• You need enough space. If you stack lessons like I did, there may be some overlap between students. I had two students who were siblings. Their grandma brought them to my house and stayed for the duration of the lesson each week. Luckily we had two couches in the room and it was easy to accommodate the extra people.

4. What to charge

I taught piano in the early 2000’s. With about 10 years piano experience I started charging $30 / month. Now that I look back, I can see that was a good bargain.

In fact, now that I look online, I can see that not only is that a bargain, but it’s almost a steal for the parents. Lessons by experienced teachers can cost $30-$60 per LESSON (not per month like I charged).

Now, we know you’re not an experienced teacher, so you’ll need to remember you need to stand out by undercutting the competition. Parent’s will know you’re a child and don’t have a lot, if any, of experience.

But when they see you charge 1/4th that most teachers do, you’ll find there is a huge market and you’ll start getting lots of students.

I’m not saying you need to charge $30 / month, but take a look at what other teachers in the area are charging so you can come up with a better deal.

As a note, lessons should last 30 minutes. Anything longer and you’re going to be fighting for the kids attention.

So if you’re doing the math right, if you charge $30 / month and do four thirty-minute lessons per month, you are making $15 / hour as a teenager! You can’t do that at Mcdonalds. Now, add multiple students to that and you’ll have a busy after school schedule.

The best part is you are in charge on how busy you want to be. I ended up having more than 15 students, and had to split up lessons at different times/days so I could still have time for homework and hanging out with my friends. Look at that, we’re making $15/hour and we get to choose our own schedule!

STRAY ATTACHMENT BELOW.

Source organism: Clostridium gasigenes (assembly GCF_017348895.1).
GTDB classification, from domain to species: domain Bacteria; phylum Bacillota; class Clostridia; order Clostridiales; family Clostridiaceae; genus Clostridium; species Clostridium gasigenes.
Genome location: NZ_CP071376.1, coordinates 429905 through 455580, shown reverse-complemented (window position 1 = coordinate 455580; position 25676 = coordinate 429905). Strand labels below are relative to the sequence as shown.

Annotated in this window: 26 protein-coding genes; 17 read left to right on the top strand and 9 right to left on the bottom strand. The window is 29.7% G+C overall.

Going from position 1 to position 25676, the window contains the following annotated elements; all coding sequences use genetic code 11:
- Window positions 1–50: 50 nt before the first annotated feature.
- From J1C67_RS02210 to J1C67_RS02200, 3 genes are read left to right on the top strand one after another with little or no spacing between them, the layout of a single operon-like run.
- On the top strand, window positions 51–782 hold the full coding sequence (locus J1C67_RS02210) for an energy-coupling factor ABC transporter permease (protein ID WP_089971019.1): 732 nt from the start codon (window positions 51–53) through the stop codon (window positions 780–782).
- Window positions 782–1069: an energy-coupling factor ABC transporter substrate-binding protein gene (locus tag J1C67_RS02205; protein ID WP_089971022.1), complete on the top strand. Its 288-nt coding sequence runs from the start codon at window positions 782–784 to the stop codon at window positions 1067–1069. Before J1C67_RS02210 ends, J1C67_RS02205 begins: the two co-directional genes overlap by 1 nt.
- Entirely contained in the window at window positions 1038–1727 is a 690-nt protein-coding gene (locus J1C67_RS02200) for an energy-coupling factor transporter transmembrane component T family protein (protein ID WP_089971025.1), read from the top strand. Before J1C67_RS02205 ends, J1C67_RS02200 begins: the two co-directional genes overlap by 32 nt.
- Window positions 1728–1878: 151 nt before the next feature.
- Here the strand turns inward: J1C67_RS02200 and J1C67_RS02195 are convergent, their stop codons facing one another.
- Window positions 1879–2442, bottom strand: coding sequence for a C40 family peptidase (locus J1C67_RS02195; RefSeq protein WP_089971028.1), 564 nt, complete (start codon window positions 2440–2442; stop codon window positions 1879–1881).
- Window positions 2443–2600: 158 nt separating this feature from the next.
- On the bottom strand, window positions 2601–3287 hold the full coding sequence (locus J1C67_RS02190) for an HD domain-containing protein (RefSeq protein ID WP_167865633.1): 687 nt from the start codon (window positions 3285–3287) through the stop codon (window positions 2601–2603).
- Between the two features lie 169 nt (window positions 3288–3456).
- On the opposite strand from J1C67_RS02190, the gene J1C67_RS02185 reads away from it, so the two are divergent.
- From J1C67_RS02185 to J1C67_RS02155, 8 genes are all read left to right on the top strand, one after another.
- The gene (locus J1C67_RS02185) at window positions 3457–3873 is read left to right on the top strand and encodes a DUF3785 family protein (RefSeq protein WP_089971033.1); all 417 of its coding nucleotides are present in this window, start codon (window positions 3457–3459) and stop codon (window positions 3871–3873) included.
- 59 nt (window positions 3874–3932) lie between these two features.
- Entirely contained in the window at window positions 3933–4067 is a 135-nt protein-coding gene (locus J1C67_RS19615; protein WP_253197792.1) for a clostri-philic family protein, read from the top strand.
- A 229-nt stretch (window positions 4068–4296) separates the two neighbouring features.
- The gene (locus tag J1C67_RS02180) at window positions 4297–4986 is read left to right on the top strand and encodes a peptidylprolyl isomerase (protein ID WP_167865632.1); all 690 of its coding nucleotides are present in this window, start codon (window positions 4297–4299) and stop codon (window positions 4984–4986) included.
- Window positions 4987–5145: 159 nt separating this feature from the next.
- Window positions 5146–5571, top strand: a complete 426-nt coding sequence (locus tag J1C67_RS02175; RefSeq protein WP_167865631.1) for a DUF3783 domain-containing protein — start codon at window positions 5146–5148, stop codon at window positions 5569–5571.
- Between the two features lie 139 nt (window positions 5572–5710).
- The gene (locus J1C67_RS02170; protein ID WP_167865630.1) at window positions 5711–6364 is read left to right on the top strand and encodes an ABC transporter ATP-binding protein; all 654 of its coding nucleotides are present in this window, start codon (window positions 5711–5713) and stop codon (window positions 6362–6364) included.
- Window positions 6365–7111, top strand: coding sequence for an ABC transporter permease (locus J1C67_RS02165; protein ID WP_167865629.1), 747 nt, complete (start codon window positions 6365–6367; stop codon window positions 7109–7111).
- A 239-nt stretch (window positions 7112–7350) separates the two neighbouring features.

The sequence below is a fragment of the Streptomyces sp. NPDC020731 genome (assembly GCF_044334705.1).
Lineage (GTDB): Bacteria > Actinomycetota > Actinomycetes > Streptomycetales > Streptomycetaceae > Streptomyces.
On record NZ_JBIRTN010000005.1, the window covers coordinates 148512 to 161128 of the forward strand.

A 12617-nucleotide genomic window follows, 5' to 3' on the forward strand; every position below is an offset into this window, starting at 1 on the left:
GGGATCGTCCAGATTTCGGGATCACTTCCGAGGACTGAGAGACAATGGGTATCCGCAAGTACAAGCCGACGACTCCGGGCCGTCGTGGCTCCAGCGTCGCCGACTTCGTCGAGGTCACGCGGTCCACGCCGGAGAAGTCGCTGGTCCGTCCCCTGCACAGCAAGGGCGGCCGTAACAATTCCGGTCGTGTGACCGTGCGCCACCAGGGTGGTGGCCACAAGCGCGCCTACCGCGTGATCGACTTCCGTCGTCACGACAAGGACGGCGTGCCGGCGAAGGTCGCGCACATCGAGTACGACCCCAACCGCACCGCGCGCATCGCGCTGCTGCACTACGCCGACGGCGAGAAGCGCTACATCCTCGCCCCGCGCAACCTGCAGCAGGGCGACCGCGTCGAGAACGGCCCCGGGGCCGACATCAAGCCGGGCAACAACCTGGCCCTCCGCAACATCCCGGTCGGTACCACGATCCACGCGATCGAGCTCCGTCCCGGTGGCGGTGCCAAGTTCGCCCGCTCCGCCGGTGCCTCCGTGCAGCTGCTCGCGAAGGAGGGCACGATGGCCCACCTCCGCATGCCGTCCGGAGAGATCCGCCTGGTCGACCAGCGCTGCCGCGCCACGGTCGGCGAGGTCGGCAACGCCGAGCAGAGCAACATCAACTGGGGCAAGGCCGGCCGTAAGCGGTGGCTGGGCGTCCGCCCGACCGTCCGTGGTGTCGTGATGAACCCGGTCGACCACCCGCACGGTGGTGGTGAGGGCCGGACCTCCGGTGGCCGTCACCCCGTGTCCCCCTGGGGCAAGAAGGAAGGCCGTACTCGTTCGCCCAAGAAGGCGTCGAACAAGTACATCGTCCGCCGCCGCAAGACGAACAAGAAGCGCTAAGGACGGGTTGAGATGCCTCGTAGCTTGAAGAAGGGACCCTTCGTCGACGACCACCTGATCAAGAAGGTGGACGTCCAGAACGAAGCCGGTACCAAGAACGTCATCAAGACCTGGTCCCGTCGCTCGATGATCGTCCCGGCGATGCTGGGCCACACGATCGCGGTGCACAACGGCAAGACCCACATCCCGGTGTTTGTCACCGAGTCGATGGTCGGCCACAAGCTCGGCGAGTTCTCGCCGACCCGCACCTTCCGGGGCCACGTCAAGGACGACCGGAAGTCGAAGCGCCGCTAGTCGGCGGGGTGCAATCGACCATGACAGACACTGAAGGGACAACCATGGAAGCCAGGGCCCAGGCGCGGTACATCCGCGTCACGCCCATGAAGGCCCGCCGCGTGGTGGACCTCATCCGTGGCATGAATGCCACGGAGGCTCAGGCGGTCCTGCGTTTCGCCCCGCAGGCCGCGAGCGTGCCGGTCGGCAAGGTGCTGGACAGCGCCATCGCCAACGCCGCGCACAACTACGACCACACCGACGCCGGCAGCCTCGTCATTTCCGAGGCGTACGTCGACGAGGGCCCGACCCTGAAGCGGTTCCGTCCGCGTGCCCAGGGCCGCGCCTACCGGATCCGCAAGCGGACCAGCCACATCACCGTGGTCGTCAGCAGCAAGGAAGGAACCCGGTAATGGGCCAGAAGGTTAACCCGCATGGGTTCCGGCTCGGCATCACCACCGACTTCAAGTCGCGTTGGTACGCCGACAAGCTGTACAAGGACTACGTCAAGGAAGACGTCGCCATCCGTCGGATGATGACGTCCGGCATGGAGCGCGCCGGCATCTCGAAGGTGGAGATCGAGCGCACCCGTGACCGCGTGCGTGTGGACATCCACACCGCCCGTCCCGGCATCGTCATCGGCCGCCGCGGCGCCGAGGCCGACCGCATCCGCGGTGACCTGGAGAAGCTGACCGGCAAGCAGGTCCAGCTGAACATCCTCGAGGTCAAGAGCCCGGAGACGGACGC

Finding students to teach

As a teen, you will have to go above and beyond to gain the trust of your student’s parents.

Parent’s want the best for their kids and if they see you as immature or unprofessional they won’t hesitate to find someone else to teach their kids piano.

Here’s the best place to find kids to teach

  • Family – If you have family that lives close by that has kids, they’re probably be a good option. One thing to note is it’s a lot harder teaching someone close. As a dad, I have tried and tried to teach my son piano, and I ended up having to have a neighbor teach him.
  • Neighborhood – This is the ideal place to look. Make some flyers and go knock on some doors around your neighborhood. If no one answers, leave the flyer with your number on it.
  • Consider advertising on your local facebook groups for your municipality. This didn’t exist when I taught, so this method has been untested by me, but I imagine you’d get a lot of great feedback

All you need is one student. It’s a numbers game. The more you do of the steps above the more changes you will get at one student. When I started teaching, I had to get about three of my students. The other 12 came from referrals from the students I was teaching.

If you do a good job, the student’s parents will notice and will gladly recommend you to their friends and family. You might want to consider asking them directly if they know anyone who might also want to take lessons.

Conclusion

Teaching piano as a teen can be a great experience. You learn how to run a business, manage a schedule, communication skills, and make money while you’re at it.

If you prepare well enough, you can become a successful piano teacher. You may experience “Imposter Syndrome” which is that you feel like you aren’t qualified to teach. DO NOT LISTEN TO THOSE FEELINGS. If you feel confident playing the piano, you should feel confident teaching.

I wish you good luck as you begin your new journey as a piano teacher!